EECS alumna Andrea Goldsmith (B.A. ’86/M.S. ’91/Ph.D. ’94, advisor: Pravin Varaiya), who was named Berkeley EE Distinguished Alumna in 2018, has been named dean of Princeton University’s School of Engineering and Applied Science.  Goldsmith has been a professor of electrical engineering at Stanford since 1999 and is a leader in the fields of information theory and communications. She helped lay the mathematical foundations for increasing the capacity, speed and range of wireless systems, and among her 29 patents are many inventions central to cell phone and Wi-Fi networks.  Earlier this month, Goldsmith became the first woman to win the Marconi Prize, said to be the highest honor in telecommunications research.  She has also been active in efforts to increase diversity in STEM fields and is the founding chair of the IEEE Board of Directors Committee on Diversity, Inclusion and Ethics.  When she starts her tenure as dean in September, she will oversee a school comprising six departments and four research centers, including new initiatives in bioengineering, data science and robotics, among others.

Chenming Hu took transistors into the third dimension to save Moore's Law

EECS Prof. and alumnus Chenming Hu (M.S. '70/Ph.D. '73) is the subject of an IEEE Spectrum article titled "The father of FinFets: Chenming Hu took transistors into the third dimension to save Moore's Law" (Volume: 57 , Issue: 5 , May 2020).    Hu devised a way around a limitation in semiconductor design that threatened to keep transistors from getting smaller by innovating a technology called FinFET (Fin Field-Effect Transistors) in the IEEE Spectrum.  His idea was to raise  the channel through which current flows so that it sticks out above the surface of the chip like the fin of a shark.   Hu, who extended manufacturers' ability to miniaturize chips beyond what was expected by decades, won the National Medal of Technology and Innovation in 2016 and the IEEE Medal of Honor in 2020.   The article charts Hu's winding career path, the nature of his research and the impact of his contributions.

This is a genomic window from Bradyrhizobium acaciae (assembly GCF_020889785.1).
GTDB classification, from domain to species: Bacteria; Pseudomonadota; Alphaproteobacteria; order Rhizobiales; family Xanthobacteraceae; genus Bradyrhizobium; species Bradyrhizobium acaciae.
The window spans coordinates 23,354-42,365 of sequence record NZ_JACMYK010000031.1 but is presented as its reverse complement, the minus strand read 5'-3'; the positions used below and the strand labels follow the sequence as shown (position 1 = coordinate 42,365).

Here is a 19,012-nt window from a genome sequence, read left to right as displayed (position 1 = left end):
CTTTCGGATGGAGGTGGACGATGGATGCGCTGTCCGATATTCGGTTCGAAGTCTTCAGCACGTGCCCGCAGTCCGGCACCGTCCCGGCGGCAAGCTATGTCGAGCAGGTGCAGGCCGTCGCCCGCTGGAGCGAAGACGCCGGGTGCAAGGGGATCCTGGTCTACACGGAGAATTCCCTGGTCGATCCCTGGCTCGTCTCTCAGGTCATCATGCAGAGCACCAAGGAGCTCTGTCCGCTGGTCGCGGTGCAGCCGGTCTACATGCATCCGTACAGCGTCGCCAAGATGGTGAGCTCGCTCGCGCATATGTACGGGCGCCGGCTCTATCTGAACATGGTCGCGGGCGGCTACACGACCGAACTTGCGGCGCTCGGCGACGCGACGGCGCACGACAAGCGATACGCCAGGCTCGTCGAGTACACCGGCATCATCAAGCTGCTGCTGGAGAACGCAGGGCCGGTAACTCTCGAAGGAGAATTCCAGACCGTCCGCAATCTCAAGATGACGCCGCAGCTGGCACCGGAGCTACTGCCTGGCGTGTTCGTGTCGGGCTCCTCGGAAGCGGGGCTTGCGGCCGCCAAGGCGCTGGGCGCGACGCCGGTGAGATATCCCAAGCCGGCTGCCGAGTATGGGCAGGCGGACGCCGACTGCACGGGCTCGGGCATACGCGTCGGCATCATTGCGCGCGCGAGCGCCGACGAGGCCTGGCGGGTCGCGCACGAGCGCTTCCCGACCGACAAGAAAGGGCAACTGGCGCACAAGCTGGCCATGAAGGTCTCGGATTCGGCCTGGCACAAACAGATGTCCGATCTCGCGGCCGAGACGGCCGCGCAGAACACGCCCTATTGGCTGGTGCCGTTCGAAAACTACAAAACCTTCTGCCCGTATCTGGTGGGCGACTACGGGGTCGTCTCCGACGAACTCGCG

professor ruzena bajcsy

Ruzena Bajcsy wins 2020 NCWIT Pioneer in Tech Award

EECS Prof. Ruzena Bajcsy has won the 2020 NCWIT Pioneer in Tech Award which "recognizes technical women whose lifetime contributions have significantly impacted the landscape of technological innovation, amplifying the importance of capitalizing on the diverse perspectives that girls and women can bring to the table. "   Bajcsy pioneered a new area of study within the field of robotics called Active Perception and was the first to argue that robots should be able to autonomously control the movements of their own sensors and other apparatus for interacting with their environment. She  is known for creating the  first 3D computer atlas of the human brain, which revolutionized brain surgery by allowing doctors to more accurately locate tumors.  Bajcsy also pioneered the process of elastic matching "in which computers match defined points in the human body with standardized medical images, enabling non-invasive diagnostics of the brain and other organs."  Like other winners of the award, Bajcsy serves as a role model whose legacy continues "to inspire generations of young women to pursue computing and make history in their own right."

Low-cost, readily deployable respirators could help frontline healthcare workers